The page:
Whelan J (2008) J Nutr. 138(12) 2521-2
Over the last decade, the role of dietary PUFA in growth, development, and cognitive function in the infant has been a topic at numerous national and international meetings. Only recently has the role of PUFA been more seriously examined as they relate to the aging brain.
In fact, a search of the literature reveals very few randomized control trials exploring this research area. However, the literature reveals growing mechanistic evidence that cognitive function of the aging brain can be preserved, or loss of function can be diminished with docosahexaenoic acid, a long-chain (n-3) PUFA.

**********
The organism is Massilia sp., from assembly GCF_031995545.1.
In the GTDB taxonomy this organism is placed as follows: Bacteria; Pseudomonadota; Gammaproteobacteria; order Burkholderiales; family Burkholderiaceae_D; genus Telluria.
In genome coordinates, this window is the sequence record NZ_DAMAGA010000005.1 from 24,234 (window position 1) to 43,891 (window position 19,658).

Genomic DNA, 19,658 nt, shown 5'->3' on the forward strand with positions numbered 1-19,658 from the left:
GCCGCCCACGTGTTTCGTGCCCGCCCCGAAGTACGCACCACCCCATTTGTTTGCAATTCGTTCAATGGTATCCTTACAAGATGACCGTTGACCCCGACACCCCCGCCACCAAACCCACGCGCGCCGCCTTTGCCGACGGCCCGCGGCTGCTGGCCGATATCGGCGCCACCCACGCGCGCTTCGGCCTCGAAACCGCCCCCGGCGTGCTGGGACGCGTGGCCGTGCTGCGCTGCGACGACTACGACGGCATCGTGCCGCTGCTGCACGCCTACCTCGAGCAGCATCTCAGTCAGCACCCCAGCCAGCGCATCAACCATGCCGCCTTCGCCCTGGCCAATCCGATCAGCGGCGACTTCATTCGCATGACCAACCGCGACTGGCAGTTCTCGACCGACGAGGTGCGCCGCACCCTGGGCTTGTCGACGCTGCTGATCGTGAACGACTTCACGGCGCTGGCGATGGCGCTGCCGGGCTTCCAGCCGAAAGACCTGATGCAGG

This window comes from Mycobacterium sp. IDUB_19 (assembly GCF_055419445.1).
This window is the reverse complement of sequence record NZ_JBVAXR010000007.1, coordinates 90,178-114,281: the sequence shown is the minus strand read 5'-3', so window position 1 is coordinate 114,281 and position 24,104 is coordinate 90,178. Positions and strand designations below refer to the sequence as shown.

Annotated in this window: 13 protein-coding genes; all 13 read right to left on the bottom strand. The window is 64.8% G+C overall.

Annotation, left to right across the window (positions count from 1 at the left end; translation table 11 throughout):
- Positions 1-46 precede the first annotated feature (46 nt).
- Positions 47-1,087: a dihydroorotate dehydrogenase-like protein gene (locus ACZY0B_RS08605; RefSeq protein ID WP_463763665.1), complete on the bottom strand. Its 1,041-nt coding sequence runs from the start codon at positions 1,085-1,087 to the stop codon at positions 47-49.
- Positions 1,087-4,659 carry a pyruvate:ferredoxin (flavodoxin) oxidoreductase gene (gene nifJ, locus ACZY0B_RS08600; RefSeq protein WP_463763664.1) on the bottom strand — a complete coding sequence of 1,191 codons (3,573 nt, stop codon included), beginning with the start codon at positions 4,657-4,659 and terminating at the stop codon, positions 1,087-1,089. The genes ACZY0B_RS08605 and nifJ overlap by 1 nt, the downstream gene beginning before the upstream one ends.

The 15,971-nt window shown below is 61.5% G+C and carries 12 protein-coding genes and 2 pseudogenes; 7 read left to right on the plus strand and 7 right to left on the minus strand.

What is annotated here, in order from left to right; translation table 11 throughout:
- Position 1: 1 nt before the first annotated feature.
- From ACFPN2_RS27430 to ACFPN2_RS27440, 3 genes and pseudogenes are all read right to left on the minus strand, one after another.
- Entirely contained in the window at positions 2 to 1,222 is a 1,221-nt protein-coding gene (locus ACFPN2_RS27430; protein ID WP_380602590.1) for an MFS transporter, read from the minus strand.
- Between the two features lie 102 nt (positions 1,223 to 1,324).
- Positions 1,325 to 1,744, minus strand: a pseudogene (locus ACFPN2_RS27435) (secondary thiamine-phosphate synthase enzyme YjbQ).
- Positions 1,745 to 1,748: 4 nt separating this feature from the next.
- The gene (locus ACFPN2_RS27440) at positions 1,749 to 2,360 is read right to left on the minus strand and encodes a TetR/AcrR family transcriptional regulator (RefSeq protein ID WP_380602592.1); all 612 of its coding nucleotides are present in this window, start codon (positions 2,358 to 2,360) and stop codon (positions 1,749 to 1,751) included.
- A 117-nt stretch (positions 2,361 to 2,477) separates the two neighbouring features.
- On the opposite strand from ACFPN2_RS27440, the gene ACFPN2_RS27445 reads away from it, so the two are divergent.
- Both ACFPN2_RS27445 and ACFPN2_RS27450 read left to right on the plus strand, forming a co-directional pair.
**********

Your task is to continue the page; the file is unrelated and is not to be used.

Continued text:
Furthermore, no symposia have taken a serious look at the impact of (n-6) PUFA on the brain, in particular arachidonic acid (AA), the most highly concentrated (n-6) PUFA in the brain.
This symposium explores the role of AA metabolism in the brain as it relates to neurological mood disorders. To that end, this symposium was designed to highlight the potential effects of dietary PUFA on the adult brain, an important issue given the growing elderly population in this country and the growing problems with neurological disorders (dementia, Alzheimer disease, Parkinson disease, bipolar disorders, etc.)